In some ways, Nancy Romalov is a woodworker of dualities. She has two shops – one at her summertime cabin on a Montana lake, one as part of a woodworking cooperative in Iowa City, Iowa.
She works with two sets of tools: one comprised entirely of hand tools which must operate without electricity; one which contains “state-of-the-art” power tool equipment. And, until recently, she had two jobs: one as Artful Bodger Woodworks; one as a college-level instructor in English and women’s studies.
About a year ago, Nancy gave up the college teaching jobs to focus exclusively on woodworking.
“I wanted to do it more than just on weekends,” she said. “It became a passion.” It’s a passion that began with the building of that Montana cabin about 15 years ago. Although a friend built the cabin itself, Nancy “tried to do everything else, from making beds, to chairs, to counters, everything, with no formal training at all.”
She had always enjoyed making things, and found “I really loved doing all that work.” Back in Iowa, she spent a few months in a woodworking program then offered at Maharishi University of Management in Fairfield.
Although Nancy, the sole commuter student, was not fulfilling the college’s requirements and did not complete the program, she did learn some basic woodworking, plus “a reverence for your tools. At Fairfield, you’d spend an hour every day sharpening your tools,” she said. She particularly appreciated the Japanese tools used both at the university and by the woodworker with whom she subsequently found an apprenticeship because she feels they’re suited for smaller people, with smaller hands.
Plus, Nancy said, “I absolutely adore hand tools.” In fact, in the summertime, that’s all she works with. The spokeshave, she said, noting that “not even half” of her collection is pictured in the photograph, is her favorite tool. “It’s so versatile, so great at shaping the kinds of curves and forms I like, and it has such a nice history – the bodger history – as an itinerant wanderer.”
While the specialty of the historical bodgers, itinerant turners in wooded areas of England, was chair parts, Nancy has found her own special piece to be music stands. The first, she said, was accidental. Her Montana island is home to a lot of juniper driftwood, some of it sculptural in shape, and one piece, she said, “said, ‘I want to be a music stand.'”
Nancy herself is a musician, as are many of her friends and family (her son graduated college with a degree in music), so all of her music stands are functional, with adjustments possible. Stylistically, there are “some zany, some conventional,” she said. “I’m most satisfied with the early ones. The cowboy boots one was fun to work on because it was carved out of one piece. One has rock toenails, and has a real attitude.”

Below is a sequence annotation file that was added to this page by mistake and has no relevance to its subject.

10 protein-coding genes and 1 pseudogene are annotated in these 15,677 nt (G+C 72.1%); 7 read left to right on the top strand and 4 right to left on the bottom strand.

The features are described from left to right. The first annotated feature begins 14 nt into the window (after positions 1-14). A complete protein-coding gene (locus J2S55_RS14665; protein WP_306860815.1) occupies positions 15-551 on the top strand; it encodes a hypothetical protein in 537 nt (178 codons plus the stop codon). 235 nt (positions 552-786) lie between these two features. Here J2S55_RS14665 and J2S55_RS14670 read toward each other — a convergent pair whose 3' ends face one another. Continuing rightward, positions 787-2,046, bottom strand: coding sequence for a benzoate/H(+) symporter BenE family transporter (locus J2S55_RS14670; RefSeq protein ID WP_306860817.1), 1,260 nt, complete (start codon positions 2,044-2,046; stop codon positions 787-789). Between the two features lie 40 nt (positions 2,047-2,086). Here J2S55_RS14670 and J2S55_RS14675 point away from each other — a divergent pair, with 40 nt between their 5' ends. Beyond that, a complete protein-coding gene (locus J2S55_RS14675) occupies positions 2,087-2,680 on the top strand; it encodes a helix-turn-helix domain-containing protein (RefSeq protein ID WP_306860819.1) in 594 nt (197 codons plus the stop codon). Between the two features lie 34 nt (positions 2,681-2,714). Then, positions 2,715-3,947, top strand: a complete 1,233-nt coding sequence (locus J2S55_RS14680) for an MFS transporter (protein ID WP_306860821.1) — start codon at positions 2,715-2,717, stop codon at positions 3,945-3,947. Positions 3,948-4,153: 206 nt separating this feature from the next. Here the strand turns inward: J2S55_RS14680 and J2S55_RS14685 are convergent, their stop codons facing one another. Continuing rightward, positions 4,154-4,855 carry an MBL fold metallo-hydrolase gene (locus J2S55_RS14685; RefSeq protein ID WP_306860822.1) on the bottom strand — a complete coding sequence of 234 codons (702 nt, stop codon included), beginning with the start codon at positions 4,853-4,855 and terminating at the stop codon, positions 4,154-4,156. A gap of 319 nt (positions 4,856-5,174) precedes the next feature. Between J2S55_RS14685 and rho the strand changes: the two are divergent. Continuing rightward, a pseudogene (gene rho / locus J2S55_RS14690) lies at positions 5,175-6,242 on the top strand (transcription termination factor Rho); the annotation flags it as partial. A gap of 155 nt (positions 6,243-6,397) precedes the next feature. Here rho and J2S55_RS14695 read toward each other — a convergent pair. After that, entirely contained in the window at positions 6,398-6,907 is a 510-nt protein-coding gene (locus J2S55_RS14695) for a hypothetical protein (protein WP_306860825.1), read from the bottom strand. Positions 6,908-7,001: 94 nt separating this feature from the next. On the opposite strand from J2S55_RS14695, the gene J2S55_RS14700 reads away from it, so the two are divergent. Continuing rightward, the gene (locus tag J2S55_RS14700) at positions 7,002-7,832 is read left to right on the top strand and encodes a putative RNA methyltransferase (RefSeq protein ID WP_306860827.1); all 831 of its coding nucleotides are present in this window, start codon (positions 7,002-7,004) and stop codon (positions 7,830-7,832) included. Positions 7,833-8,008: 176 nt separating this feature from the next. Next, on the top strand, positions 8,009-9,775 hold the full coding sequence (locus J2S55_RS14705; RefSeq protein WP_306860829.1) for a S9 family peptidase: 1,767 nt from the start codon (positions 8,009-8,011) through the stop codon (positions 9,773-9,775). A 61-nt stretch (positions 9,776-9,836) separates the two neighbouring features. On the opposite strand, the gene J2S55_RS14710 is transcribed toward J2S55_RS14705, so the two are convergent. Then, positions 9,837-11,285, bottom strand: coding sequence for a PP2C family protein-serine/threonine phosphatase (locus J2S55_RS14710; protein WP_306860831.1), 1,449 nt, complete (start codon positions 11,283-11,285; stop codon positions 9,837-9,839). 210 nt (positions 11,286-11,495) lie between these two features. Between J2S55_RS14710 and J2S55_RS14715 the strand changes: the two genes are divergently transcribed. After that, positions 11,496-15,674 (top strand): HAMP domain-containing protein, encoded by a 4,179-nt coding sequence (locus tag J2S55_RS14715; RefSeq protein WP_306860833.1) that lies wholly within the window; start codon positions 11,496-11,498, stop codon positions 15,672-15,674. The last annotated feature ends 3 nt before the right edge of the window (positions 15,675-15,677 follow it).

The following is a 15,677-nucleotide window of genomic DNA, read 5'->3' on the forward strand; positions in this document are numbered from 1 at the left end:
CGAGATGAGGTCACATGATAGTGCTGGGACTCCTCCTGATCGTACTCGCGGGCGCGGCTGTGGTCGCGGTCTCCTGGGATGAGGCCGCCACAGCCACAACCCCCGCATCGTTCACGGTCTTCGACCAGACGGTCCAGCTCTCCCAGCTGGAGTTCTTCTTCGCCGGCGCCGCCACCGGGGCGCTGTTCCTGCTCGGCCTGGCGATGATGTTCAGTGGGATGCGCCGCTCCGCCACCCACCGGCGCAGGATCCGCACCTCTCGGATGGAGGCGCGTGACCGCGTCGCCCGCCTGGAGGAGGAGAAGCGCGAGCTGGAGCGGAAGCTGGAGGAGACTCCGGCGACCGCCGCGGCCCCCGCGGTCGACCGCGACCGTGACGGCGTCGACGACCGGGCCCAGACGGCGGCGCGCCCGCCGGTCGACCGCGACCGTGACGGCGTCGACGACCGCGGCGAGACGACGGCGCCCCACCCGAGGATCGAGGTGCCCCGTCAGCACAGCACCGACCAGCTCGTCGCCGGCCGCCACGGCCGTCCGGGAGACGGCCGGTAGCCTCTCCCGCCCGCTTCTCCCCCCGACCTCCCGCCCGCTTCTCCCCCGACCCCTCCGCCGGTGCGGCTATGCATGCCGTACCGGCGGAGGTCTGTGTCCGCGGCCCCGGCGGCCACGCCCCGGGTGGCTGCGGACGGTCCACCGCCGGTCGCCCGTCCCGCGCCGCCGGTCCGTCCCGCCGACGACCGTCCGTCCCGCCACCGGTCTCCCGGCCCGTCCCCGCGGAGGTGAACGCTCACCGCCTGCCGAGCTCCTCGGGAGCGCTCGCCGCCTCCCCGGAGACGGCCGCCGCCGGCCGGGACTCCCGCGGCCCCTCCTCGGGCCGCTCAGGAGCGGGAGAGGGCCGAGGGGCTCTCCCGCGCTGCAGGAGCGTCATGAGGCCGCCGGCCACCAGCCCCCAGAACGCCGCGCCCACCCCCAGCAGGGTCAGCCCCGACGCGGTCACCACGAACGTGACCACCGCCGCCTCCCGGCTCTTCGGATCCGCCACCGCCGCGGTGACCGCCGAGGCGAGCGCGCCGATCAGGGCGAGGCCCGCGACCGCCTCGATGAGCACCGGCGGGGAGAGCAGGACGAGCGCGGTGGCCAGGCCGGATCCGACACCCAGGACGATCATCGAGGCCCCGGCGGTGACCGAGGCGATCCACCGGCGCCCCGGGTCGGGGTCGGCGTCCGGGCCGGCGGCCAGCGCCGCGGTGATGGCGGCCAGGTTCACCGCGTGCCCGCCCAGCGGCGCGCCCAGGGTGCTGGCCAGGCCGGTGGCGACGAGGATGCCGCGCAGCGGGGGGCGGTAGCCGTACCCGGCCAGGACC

The rocks come from the glacial lake area of Montana and also serve as the knobs on Nancy’s music stands, as well as being incorporated into all of her pieces in some manner. “My signature is I tend to put a rock in everything I make, even if the customer can’t see it,” she explained. The customers, in general, are for the work she does at the cooperative shop in Iowa City, where 80 percent of her work is on commission.
“In the summer, I’m not working to deadlines. I’m always working to a deadline at the shop” – although she does keep some of her work done on spec on display at a gallery in town. Lately, Nancy said, she’s been able to “bring more summer playfulness to my work and incorporate it into winter pieces as well. I know what I can do with power tools, and I take advantage of it, but I design pieces that are not that different.”
Currently, for instance, she is working on a hatstand made from juniper, using spokeshaves – but also using a power grinder to sculpt “so it goes quite a bit faster,” she said. Although juniper is a wood she uses frequently for her music stands and summer projects, most of the things Nancy builds in Iowa come from local woods like cherry, walnut and maple.
The shop she’s a member of has the advantage of storage space for lots of wood, and “we recoup trees that come down in storms” and tornadoes, Nancy said. When building things out of those woods, the style Nancy particularly enjoys in either of her locations is a sculptural one.
“I enjoy freeform, whimsical,” she said. “I think there’s a market for furniture that’s both furniture and a little bit of art, that speaks of something unconventional.”Article by Joanna Werch Takes, as originally published by Woodworking.com